what is the matter w/ you, LudwigVon?  who said it should be illegal to barter?  what are you on?  there is a very high degree of confusion coming from yer "little effort" here.  since neither you nor ms sparkles is making sense, i find it interesting that you "reply" to her, while completely ignoring every word she said.  do you think this will help you both get paid better, longer? 

    you have both lost all last shreds of credibility after weeks of innocently stating the obvious, interspersed with innocent little misuderstandings and misdirections, innocent disinfo, innocent my ass!

    you're both little ignorant asswipe trolls.  get the fuk outa here, and don't come back!

    Thu, 04/07/2011 - 03:50 | 1144434 LudwigVon
    LudwigVon's picture

    Go fuck yourself bitch, your so ignorant I have to smak down the little mouse. Cite one thing that damages my credibility or this "disinformation."

    For one to read ZH but not understand LEGAL TENDER LAWS enforce the imprisonment of people, negate Liberty and DENY BARTER.




    Thu, 04/07/2011 - 07:31 | 1144581 j0nx
    j0nx's picture

    While I am somewhat on your side, you are not helping your cause when you write, "your so ignorant". In the way it's written, that sentence is an oxymoron.

    Wed, 04/06/2011 - 18:34 | 1143110 dogbreath
    dogbreath's picture

    Finnally Dr. Fekete gets a voice here.




    Gold Eagle has a large archive of Fek's essays



    Wed, 04/06/2011 - 18:35 | 1143117 mynhair
    mynhair's picture

    Is the Chairsatan impeachable?  This one wonders....

    Wed, 04/06/2011 - 18:48 | 1143166 High Plains Drifter
    High Plains Drifter's picture

    the answer is no. the FED is a private institution. Now they do have many large clients and one of them is the United States government.

    Wed, 04/06/2011 - 19:29 | 1143284 hungrydweller
    hungrydweller's picture

    The Fed Chair is a politically appointed position vetted and approved by Congress.  He can be removed from his office.

    Thu, 04/07/2011 - 00:22 | 1144187 Howard_Beale
    Howard_Beale's picture

    Ding Ding Ding! We have a winner.  He certainly can be removed.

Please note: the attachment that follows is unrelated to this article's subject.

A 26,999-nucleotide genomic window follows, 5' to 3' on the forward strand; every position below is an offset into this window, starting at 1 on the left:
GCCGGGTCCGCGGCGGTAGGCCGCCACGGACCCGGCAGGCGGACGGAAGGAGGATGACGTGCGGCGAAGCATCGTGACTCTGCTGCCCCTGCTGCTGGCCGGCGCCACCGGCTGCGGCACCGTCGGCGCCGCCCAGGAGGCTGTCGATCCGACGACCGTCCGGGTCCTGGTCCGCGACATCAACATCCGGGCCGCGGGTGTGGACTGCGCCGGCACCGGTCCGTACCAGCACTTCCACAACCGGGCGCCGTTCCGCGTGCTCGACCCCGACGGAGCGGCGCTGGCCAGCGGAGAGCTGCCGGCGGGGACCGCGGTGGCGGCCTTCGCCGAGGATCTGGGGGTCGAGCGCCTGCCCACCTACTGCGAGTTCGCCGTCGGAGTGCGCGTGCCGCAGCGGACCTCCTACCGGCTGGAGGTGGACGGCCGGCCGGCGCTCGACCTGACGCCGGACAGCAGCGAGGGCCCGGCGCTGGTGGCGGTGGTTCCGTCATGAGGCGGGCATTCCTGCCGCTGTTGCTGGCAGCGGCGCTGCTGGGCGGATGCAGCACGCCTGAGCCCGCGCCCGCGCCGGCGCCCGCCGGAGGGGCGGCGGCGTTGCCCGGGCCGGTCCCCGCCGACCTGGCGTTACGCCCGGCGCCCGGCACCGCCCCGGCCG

I kind of miss the old days when assassination was the easiest choice. Sure would make getting rid of Bernanke easier.

    CIA, why don't you get back to your old ways and set up operation Kill Ben? You simply have lost your way. And monetize it--reality TV-- I'm sure Tarantino would be happy to direct it when you pull it off. Part 1 would start at the end like Pulp Fiction. One can dream...

    Wed, 04/06/2011 - 19:38 | 1143309 Antarctico
    Antarctico's picture

    In the alternate reality where we have national leaders with the passion for liberty and revolutionary zeal of our founders, all it would take would be a convoy of SWAT armored Uniformed Secret Service agents rolling up to Dr. Ben's offices for us to see him perp walked in chains for violations of the RICO Act.  Unfortunately, this reality is not our reality.

    Wed, 04/06/2011 - 20:36 | 1143508 Seer
    Seer's picture

    Yeah, here's the real "solution."  And just how different is this than the other police-state actions that the US government is involved in?  This is the kind of stuff that Ron Paul abhors (and anyone who really understands the guy should know this).

    Clowns to the left of me, jokers to the right...

    Wed, 04/06/2011 - 21:10 | 1143626 Antarctico
    Antarctico's picture

    And just how different is this than the other police-state actions that the US government is involved in?

    The difference is in what direction the gun is pointed.

    Wed, 04/06/2011 - 22:05 | 1143795 Strike Back
    Strike Back's picture

    The difference is in what direction the gun is pointed.


    Wed, 04/06/2011 - 22:52 | 1143923 Seer
    Seer's picture

    It's amazing how most men like to strut around guns like they're their penises...  and just the same, likely fire blanks...

    See how well guns are working in the Middle East.  By this constant droning of "guns" all that happens is that it gives some sense of legitimacy to TPTB to steal money from us for our "protection."  We've built up this mindset that we can be contrlled by them (guns).

    NOTE: my guns are for hunting and warding off predators.

    Thu, 04/07/2011 - 00:15 | 1144180 Al Gorerhythm
    Al Gorerhythm's picture

    I just don't see Americans going all Gandhi. Is it to be collapse through inertia or change through a revolution of ideas? Isn't Paul about ideas and trying to avoid utter collapse by implementing Jeffersonian ideals?

    What will the economic and political outcomes be, if he does not garner support from the populace? That's not a rhetorical question.